What is Fixed Expenses? In the book of Genesis, God said, “Let yourainer know thyself, and thy debtor knows himself.” In business, the term “fixed expense” describes any expense not determined based on a sales price or expected profit at the time of the expense. Examples of fixed expenses in business include supplies, which are recurring monthly costs.
In accounting and economics, fixed expenses, also called overhead or indirect expenses, are non-specific business costs that are not directly related to the quantity of products or services sold by the firm. They are usually recurring, including rent or interest being paid each month. A prime example of a fixed expense is the cost of employing and training an employee. Although this cost may not be determined until the employee has been employed for a certain period of time, it is a fixed cost because it will not change unless the firm increases its prices or reduces its workforce. Indirect costs are costs that affect the supply of a product or service before it is sold to the customer. Examples of indirect costs are advertising and promotional expenses.
Both indirect and fixed expenses have a direct relationship with sales, production and profit. Indirect costs are economic or non-monetary costs that are unrelated to the sale of a product or service to the customer. Examples of these costs are transportation, overhead and information technology. A fixed expense is a specific monetary cost that is determined at the time of a transaction, rather than an estimate of future costs.
A fixed price contract, for instance, is one where there is a pre-determined price for a fixed number of deliveries over a definite period of time. The price is often determined by a party to the contract. In such contracts, a fixed expense is a cost that is predetermined and does not vary because of fluctuations in market conditions. A fixed price is usually a fair price that is free of abusive proactive pricing practices. Some fixed expenses consist of a minimum order quantity; a delivery commitment; or a level of quality assurance that must be maintained.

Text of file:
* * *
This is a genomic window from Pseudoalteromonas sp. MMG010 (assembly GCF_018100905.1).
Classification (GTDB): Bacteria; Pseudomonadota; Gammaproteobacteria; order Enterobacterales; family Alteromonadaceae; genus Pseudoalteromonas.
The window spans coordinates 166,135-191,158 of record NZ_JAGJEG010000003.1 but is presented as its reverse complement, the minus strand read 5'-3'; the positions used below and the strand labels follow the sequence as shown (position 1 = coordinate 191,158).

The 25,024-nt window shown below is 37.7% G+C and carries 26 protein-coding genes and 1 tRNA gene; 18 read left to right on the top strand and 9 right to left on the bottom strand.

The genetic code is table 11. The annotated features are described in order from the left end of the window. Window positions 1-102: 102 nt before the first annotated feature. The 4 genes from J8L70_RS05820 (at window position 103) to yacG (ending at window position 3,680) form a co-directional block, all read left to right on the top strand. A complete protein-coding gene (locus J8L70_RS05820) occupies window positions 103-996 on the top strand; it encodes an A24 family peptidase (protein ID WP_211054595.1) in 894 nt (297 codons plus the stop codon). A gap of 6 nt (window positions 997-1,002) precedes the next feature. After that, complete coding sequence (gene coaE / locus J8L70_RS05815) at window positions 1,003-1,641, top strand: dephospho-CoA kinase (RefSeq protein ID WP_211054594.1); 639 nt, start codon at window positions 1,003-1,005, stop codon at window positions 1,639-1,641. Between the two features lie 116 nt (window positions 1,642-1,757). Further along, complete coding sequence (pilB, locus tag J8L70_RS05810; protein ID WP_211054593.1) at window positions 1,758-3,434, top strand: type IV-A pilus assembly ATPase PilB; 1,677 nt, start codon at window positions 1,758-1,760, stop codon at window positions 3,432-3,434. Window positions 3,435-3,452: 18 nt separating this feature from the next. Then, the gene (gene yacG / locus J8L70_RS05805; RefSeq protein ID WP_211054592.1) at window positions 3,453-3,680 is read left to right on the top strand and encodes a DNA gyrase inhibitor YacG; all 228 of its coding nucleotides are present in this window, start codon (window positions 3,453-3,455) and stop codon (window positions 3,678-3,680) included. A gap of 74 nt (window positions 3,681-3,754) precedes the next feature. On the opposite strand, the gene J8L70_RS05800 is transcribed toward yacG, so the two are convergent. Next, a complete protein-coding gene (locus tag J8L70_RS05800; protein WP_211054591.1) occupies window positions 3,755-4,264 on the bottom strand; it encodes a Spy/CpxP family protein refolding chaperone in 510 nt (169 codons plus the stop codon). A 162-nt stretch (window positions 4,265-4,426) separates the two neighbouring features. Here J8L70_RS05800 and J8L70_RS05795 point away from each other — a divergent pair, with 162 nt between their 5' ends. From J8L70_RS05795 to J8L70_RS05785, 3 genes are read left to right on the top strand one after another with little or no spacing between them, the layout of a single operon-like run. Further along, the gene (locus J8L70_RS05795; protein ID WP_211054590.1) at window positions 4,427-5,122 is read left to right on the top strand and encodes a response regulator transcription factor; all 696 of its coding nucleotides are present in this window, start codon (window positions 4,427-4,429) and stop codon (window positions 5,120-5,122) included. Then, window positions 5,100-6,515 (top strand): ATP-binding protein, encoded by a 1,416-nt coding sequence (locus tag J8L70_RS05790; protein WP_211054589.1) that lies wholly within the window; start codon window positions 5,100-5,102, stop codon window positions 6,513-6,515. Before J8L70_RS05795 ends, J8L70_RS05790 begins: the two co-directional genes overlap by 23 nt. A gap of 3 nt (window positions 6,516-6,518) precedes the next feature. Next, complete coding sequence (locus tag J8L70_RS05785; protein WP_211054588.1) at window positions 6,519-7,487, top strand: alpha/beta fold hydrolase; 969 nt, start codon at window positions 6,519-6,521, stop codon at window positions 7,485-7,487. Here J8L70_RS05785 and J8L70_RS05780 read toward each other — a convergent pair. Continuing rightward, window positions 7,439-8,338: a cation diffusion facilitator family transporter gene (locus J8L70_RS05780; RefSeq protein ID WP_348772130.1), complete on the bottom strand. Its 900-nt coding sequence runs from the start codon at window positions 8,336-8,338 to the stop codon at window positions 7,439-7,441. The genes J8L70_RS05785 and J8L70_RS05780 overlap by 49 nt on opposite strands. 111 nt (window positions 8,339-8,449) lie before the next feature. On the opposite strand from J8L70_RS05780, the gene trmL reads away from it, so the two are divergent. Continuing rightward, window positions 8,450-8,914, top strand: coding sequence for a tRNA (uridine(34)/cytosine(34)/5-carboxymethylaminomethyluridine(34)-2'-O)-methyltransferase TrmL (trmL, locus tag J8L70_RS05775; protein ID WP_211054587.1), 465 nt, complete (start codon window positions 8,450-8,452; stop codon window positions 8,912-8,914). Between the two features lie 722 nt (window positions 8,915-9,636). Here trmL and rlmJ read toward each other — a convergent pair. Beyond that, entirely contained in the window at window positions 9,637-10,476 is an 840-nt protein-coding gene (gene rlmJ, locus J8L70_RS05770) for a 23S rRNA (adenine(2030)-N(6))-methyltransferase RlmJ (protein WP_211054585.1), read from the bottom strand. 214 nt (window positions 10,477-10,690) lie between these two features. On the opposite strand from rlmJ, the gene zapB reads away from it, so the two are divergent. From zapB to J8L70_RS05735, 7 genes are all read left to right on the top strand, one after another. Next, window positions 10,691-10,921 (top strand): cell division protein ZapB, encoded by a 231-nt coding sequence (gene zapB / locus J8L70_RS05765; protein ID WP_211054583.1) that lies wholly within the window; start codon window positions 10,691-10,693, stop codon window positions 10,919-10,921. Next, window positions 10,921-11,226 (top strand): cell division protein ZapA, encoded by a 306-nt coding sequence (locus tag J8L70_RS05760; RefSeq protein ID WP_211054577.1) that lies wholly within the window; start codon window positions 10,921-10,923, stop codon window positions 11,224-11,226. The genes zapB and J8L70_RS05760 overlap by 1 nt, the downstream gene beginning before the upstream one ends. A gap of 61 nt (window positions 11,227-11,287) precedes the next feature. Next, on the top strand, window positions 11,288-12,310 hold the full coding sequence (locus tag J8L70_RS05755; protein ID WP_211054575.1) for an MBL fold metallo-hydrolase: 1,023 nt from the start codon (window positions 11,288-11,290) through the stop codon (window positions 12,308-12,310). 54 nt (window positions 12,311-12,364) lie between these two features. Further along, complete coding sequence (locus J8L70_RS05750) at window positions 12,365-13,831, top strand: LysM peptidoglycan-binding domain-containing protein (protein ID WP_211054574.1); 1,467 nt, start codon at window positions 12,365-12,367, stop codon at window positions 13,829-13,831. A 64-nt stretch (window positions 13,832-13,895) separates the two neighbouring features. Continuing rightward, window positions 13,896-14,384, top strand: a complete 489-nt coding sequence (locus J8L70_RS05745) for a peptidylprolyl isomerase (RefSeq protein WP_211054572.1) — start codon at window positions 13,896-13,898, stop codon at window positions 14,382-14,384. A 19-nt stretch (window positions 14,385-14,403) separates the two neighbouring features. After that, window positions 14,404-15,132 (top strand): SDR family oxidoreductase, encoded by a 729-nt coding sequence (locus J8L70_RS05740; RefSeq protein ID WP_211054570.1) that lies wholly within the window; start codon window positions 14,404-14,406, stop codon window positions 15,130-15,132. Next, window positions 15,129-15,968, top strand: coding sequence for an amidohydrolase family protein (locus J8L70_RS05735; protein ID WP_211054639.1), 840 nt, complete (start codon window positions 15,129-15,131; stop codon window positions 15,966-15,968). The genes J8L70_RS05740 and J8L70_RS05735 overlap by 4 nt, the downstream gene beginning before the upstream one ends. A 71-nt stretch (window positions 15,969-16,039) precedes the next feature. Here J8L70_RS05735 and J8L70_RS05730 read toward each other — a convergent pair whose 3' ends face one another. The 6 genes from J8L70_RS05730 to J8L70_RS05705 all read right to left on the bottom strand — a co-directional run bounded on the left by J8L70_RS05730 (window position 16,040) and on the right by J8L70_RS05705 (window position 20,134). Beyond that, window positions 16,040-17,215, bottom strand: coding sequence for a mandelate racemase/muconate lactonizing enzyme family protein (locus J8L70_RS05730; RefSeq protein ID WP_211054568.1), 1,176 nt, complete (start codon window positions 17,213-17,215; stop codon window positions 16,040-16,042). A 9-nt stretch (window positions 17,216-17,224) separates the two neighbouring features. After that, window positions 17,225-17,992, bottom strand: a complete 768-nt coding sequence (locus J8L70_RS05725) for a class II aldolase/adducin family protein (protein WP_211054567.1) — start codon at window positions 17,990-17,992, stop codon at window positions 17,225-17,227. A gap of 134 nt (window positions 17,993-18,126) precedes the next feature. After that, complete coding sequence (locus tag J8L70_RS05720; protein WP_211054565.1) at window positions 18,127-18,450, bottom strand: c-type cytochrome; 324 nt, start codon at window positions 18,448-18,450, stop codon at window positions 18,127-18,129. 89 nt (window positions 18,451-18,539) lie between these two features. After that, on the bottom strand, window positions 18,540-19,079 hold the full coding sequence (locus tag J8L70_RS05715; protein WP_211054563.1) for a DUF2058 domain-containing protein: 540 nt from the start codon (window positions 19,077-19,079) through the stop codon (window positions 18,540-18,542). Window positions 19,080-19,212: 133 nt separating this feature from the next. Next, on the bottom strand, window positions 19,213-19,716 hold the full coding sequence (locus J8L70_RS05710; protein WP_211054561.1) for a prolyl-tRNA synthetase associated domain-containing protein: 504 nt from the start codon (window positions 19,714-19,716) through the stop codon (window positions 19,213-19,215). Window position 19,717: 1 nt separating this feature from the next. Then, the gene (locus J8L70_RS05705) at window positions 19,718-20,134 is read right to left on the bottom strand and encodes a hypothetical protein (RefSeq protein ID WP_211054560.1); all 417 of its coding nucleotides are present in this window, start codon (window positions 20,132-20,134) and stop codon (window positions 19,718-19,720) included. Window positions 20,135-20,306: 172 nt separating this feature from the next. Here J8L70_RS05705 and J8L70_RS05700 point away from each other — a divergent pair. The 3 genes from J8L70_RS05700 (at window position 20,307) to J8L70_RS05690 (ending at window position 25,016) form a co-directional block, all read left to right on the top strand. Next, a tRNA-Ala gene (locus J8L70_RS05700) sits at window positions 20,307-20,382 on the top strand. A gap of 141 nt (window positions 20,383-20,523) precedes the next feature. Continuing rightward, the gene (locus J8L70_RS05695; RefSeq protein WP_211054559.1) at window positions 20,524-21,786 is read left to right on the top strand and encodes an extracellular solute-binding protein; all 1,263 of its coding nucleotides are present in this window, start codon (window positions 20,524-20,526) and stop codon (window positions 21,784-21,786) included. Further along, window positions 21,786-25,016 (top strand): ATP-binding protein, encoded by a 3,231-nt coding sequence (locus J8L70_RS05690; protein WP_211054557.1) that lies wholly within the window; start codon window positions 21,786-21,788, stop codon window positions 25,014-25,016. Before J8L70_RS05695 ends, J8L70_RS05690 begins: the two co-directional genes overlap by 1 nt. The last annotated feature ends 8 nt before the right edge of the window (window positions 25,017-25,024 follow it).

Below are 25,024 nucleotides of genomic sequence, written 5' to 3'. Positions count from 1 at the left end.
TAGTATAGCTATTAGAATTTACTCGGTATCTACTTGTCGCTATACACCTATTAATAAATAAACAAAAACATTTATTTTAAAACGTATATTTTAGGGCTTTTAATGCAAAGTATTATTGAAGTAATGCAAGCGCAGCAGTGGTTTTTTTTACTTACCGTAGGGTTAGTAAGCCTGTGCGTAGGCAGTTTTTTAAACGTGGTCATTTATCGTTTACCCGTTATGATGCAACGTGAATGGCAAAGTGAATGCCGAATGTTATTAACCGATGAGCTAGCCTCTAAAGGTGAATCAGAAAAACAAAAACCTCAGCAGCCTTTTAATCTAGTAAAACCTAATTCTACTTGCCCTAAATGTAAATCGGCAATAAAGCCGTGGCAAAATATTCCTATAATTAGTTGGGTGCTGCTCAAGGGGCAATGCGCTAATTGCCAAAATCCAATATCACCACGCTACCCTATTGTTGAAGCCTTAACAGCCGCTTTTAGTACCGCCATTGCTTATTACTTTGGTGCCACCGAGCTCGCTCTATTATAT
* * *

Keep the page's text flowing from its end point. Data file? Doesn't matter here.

Fixed prices that are set at the time of a transaction are called fixed expenses. An example of a fixed price contract is a lease purchase agreement. In this case, both parties agree that at the end of the term of the lease (the term), neither party is responsible for additional fees unless specified in the rental agreement. Fixed expenses consist of the price specified in the contract, as well as any amounts that would be assessed but not taken in consideration by the parties due to a change in the price or economic circumstances. Examples of fixed expenses include salaries, labor and material costs.
A variation on the above example could be a fixed rate loan, where the rent would remain the same over the term of the loan (even if market conditions have changed). A variation to this example would be a balloon mortgage where the balloon payment at the end of the loan term is paid in full. Both examples share the element of a fixed price established at the time of the transaction, with fixed expenses continuing through the end of the period. This is a very important concept because it ensures that fixed expenses will not be out of sync with the variable costs that tend to occur in a typical commercial real estate transaction. If fixed prices cannot be established at the time of the transaction, it is imperative that careful negotiations take place before the transaction closes to ensure that fixed expenses do not exceed variable costs.
The relationship between fixed and variable costs is a complex one. It is sometimes difficult to discern what is fixed and what is variable. The answer really depends on your situation and goals. For example, a fixed cost loan that pays a constant interest rate over the life of the loan term is definitely a fixed expense. However, if the interest rate drops below the fixed rate loan-term at any time, the lender must determine if the drop is justified by the lower interest rate and add that to the variable interest expense.
Some fixed expenses are guaranteed to exist at every point in the funding process. These are payments made to the lender on behalf of the borrower at the time of the loan. Examples of these include appraisals and inspections. Other expenses are administrative and preparation costs. Regardless of how you choose to finance your business, the ultimate goal is to minimize your fixed expenses while maximizing your potential for growth. Understanding your financing options and working within your means is the best way to accomplish this.